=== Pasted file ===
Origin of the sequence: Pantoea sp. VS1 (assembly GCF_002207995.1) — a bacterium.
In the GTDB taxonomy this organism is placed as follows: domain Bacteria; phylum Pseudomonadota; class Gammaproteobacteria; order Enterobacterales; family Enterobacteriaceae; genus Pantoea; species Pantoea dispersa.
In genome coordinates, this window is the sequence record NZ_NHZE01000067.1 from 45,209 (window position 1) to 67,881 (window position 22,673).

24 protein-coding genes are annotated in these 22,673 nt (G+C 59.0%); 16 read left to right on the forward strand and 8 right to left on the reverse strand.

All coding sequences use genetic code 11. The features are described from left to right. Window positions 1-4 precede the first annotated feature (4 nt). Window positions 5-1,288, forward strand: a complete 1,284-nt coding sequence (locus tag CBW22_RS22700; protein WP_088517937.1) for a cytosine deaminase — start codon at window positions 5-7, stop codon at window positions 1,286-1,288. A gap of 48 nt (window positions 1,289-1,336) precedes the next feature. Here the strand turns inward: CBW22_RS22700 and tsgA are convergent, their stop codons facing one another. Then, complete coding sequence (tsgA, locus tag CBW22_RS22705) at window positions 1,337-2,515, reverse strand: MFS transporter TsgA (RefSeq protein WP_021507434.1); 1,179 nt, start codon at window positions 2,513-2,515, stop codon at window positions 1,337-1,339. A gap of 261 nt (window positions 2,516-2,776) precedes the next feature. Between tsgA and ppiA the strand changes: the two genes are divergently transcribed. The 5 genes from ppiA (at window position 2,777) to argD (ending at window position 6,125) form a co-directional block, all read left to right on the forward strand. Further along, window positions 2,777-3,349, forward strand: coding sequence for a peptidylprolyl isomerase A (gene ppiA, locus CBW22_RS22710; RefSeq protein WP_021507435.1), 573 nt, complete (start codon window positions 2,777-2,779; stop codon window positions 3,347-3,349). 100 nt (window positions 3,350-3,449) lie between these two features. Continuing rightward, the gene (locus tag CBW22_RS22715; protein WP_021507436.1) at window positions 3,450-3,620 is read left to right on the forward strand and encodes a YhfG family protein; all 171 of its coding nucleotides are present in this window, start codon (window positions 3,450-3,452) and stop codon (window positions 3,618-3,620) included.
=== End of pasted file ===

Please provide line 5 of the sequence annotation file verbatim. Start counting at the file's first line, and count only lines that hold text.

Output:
All coding sequences use genetic code 11. The features are described from left to right. Window positions 1-4 precede the first annotated feature (4 nt). Window positions 5-1,288, forward strand: a complete 1,284-nt coding sequence (locus tag CBW22_RS22700; protein WP_088517937.1) for a cytosine deaminase — start codon at window positions 5-7, stop codon at window positions 1,286-1,288. A gap of 48 nt (window positions 1,289-1,336) precedes the next feature. Here the strand turns inward: CBW22_RS22700 and tsgA are convergent, their stop codons facing one another. Then, complete coding sequence (tsgA, locus tag CBW22_RS22705) at window positions 1,337-2,515, reverse strand: MFS transporter TsgA (RefSeq protein WP_021507434.1); 1,179 nt, start codon at window positions 2,513-2,515, stop codon at window positions 1,337-1,339. A gap of 261 nt (window positions 2,516-2,776) precedes the next feature. Between tsgA and ppiA the strand changes: the two genes are divergently transcribed. The 5 genes from ppiA (at window position 2,777) to argD (ending at window position 6,125) form a co-directional block, all read left to right on the forward strand. Further along, window positions 2,777-3,349, forward strand: coding sequence for a peptidylprolyl isomerase A (gene ppiA, locus CBW22_RS22710; RefSeq protein WP_021507435.1), 573 nt, complete (start codon window positions 2,777-2,779; stop codon window positions 3,347-3,349). 100 nt (window positions 3,350-3,449) lie between these two features. Continuing rightward, the gene (locus tag CBW22_RS22715; protein WP_021507436.1) at window positions 3,450-3,620 is read left to right on the forward strand and encodes a YhfG family protein; all 171 of its coding nucleotides are present in this window, start codon (window positions 3,450-3,452) and stop codon (window positions 3,618-3,620) included.